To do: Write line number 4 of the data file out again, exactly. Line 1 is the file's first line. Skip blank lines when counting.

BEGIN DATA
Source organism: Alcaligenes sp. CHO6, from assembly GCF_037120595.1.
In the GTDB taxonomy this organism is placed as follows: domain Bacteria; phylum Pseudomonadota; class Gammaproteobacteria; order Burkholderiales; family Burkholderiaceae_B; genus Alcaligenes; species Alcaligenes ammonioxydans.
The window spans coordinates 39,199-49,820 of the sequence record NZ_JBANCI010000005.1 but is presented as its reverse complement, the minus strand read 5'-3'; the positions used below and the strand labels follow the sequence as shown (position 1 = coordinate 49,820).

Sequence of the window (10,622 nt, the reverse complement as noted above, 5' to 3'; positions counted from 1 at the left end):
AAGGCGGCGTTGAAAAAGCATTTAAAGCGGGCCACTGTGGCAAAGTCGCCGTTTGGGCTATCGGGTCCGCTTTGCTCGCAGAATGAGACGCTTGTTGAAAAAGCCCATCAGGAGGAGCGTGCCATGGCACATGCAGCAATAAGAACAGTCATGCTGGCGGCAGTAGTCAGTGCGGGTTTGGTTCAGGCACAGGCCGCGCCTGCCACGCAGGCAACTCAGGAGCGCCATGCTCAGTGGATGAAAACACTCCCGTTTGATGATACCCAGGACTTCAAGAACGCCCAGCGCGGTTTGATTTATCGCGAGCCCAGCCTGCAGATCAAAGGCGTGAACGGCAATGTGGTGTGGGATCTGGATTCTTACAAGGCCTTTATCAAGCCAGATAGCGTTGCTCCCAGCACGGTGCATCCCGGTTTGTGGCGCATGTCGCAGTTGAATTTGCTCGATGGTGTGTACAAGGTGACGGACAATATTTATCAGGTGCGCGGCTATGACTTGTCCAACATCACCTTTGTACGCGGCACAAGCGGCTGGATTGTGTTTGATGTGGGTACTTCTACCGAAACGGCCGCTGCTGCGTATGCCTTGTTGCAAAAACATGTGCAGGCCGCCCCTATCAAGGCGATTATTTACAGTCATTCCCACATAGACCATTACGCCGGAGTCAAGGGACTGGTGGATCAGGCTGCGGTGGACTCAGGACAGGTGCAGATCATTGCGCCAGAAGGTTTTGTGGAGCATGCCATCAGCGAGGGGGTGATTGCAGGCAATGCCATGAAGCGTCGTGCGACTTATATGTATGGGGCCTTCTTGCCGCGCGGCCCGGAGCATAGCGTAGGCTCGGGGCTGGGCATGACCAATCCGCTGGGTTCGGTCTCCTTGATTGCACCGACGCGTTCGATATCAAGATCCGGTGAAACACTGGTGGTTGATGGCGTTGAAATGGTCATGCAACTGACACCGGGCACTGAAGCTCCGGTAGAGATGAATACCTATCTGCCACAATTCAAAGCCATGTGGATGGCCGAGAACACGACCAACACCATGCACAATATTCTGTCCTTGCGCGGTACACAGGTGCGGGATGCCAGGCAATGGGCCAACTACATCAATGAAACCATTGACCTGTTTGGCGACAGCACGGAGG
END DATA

Sequence of the window (10,622 nt, the reverse complement as noted above, 5' to 3'; positions counted from 1 at the left end):